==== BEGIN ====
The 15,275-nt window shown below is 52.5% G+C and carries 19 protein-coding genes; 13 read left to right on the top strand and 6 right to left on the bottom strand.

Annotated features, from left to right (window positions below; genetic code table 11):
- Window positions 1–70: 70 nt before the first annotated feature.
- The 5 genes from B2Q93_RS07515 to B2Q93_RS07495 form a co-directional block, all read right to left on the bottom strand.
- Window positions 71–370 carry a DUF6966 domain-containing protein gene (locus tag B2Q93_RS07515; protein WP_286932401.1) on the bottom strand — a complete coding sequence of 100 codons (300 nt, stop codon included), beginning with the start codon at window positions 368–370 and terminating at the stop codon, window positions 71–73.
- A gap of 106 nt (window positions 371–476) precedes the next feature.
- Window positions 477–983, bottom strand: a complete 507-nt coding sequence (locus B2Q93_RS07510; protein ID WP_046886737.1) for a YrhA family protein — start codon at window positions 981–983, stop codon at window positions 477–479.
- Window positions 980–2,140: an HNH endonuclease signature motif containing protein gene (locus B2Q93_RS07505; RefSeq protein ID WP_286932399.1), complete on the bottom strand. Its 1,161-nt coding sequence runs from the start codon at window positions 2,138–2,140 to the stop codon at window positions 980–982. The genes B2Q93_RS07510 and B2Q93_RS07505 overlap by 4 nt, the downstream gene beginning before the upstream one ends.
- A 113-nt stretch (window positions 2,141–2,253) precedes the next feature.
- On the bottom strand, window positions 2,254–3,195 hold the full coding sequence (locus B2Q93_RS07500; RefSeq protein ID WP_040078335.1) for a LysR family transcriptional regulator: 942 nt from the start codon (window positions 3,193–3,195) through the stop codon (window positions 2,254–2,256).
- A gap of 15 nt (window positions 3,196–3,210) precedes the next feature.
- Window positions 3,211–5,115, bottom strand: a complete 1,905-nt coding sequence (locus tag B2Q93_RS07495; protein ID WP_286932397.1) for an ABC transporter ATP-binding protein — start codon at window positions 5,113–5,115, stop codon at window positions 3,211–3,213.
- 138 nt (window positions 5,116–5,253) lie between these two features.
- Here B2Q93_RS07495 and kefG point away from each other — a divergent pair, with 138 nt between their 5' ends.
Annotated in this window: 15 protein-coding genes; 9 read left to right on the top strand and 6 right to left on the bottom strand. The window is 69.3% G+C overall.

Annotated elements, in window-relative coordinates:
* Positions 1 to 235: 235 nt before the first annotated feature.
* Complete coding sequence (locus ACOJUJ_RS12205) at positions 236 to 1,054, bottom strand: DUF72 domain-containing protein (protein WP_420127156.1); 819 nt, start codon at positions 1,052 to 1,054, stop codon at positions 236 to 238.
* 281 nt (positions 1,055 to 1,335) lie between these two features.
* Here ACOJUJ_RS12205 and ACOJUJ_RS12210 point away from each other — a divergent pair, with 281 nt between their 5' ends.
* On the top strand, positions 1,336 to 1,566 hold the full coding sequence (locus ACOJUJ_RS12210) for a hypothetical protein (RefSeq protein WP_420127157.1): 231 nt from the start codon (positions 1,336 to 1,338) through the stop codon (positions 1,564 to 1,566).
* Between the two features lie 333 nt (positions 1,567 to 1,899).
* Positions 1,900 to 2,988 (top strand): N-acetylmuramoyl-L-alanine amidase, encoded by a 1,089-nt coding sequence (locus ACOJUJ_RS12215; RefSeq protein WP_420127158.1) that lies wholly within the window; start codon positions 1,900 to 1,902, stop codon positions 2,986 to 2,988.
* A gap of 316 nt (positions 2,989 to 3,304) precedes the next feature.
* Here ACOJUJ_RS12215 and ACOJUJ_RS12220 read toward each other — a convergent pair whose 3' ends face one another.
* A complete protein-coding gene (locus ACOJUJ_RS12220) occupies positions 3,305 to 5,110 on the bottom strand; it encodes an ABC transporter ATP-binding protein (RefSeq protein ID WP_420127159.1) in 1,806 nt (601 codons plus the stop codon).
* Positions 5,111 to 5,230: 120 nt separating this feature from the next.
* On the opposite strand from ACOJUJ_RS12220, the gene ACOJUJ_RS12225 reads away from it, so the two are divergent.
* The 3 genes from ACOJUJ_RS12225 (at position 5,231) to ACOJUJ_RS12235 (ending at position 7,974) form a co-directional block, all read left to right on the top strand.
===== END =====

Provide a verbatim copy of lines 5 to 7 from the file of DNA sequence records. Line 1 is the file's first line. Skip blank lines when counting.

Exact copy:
- Window positions 71–370 carry a DUF6966 domain-containing protein gene (locus tag B2Q93_RS07515; protein WP_286932401.1) on the bottom strand — a complete coding sequence of 100 codons (300 nt, stop codon included), beginning with the start codon at window positions 368–370 and terminating at the stop codon, window positions 71–73.
- A gap of 106 nt (window positions 371–476) precedes the next feature.
- Window positions 477–983, bottom strand: a complete 507-nt coding sequence (locus B2Q93_RS07510; protein ID WP_046886737.1) for a YrhA family protein — start codon at window positions 981–983, stop codon at window positions 477–479.